Investigating Sars-CoV-2 and other common respiratory viruses co-infection, C2i's Managing Director Professor Leo Poon and Co-Director Professor Malik Peiris developed a panel of 3 droplet digital RT-PCR assays to detect 15 different human respiratory viruses.
The study was published in Influenza and other respiratory viruses, the official journal of the International Society of Influenza and Other Respiratory Virus Diseases - an independent scientific professional society - dedicated to promoting the prevention, detection, treatment, and control of influenza and other respiratory virus diseases.
Measures for mitigation of Coronavirus Disease 2019 (COVID-19) were set to reduce the spread of Severe Acute Respiratory Syndrome Coronavirus 2 (SARS-CoV-2). SARS-CoV-2 and other respiratory viruses share similar transmission routes and some common clinical manifestations. Co-circulation of SARS-CoV-2 and other common respiratory viruses is imminent. Therefore, development of multiplex assays for detecting these respiratory viruses is essential for being prepared for future outbreaks of respiratory viruses.
A panel of three reverse transcription droplet digital PCR (RT-ddPCR) assays were developed to detect 15 different human respiratory viruses. Evaluations of its performance were demonstrated. A total of 100 local and 98 imported COVID-19 cases in Hong Kong were screened for co-infection with other common respiratory viruses.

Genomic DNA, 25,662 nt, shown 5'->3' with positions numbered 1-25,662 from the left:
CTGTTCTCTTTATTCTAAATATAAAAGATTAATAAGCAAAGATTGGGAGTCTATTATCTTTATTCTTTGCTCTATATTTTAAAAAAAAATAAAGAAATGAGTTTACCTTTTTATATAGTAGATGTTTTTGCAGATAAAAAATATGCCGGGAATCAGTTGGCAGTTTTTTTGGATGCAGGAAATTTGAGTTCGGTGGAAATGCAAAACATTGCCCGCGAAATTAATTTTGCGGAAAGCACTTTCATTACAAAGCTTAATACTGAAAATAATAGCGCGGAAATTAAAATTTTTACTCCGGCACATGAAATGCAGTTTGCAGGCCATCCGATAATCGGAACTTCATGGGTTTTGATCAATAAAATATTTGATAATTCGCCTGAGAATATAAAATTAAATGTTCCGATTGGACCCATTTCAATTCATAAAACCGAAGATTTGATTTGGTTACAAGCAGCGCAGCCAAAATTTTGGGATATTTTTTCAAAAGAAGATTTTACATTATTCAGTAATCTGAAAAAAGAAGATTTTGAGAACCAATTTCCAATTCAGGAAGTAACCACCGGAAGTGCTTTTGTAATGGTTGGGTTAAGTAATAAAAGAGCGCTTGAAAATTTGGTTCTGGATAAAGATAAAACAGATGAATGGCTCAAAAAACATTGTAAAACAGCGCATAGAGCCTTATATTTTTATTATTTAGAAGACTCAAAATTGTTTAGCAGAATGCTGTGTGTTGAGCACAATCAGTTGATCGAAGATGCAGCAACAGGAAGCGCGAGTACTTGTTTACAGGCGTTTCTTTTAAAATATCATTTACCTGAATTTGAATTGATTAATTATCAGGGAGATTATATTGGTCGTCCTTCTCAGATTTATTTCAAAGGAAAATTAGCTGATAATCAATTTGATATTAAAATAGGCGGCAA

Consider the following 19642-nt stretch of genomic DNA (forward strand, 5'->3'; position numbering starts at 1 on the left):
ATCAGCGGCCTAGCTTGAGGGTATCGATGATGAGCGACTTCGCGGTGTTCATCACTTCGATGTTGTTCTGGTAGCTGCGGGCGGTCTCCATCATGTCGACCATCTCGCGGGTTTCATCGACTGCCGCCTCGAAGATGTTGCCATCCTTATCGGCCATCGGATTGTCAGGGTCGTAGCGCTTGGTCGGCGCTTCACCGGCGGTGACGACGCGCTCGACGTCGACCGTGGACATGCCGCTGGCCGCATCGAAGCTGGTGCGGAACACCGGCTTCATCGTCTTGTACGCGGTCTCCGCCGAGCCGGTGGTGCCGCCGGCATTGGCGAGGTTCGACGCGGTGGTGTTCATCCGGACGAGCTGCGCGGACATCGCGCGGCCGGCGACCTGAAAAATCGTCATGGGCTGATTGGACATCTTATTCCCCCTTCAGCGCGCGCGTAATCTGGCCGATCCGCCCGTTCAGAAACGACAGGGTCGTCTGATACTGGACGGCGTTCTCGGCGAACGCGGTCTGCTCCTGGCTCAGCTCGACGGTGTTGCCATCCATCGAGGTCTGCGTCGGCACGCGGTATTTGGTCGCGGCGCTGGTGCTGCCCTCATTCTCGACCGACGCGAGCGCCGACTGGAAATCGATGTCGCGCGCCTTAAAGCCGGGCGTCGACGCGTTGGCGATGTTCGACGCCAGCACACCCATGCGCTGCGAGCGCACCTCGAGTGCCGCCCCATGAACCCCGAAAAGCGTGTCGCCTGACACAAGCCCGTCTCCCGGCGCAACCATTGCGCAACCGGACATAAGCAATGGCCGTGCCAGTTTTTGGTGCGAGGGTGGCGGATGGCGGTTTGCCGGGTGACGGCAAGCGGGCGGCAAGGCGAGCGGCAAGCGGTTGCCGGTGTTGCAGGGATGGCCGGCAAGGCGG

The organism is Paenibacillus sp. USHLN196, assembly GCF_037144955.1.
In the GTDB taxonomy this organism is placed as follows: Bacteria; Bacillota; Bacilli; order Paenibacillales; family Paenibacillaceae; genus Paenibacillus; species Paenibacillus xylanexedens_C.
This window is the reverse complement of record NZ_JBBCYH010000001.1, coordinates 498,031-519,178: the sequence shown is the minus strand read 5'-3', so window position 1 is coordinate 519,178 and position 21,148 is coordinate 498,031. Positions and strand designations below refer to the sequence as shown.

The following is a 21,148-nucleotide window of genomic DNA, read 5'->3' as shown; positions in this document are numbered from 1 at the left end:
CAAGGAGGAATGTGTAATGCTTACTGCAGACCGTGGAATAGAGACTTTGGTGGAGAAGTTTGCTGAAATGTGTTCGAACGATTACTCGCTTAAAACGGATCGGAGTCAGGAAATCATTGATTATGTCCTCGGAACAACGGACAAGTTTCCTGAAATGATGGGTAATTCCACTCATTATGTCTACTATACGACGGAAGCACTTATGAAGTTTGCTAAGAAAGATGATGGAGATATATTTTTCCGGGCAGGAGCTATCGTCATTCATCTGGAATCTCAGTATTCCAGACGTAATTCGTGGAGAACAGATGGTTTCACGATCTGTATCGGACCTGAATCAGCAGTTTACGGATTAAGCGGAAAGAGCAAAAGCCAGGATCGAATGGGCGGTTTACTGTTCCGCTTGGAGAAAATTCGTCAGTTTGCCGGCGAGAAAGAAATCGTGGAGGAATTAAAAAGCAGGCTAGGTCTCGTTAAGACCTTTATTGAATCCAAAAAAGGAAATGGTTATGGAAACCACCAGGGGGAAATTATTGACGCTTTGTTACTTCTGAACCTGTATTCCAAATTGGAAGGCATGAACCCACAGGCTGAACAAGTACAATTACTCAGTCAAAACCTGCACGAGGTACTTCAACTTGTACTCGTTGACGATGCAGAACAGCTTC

All detected viral targets showed distinct signal clusters using the multiplex RT-ddPCR assays. These assays have a broad range of linearity and good intra-/inter-assay reproducibility for each target. The lower limits of quantification for all targets were ≤46 copies per reaction. Six imported cases of COVID-19 were found to be co-infected with other respiratory viruses, whereas no local case of co-infection was observed.
The multiplex RT-ddPCR assays were demonstrated to be useful for screening of respiratory virus co-infections. The strict preventive measures applied in Hong Kong may be effective in limiting the circulation of other human respiratory viruses. The multiplex assays developed in this study can achieve a robust detection method for clinical and research purposes.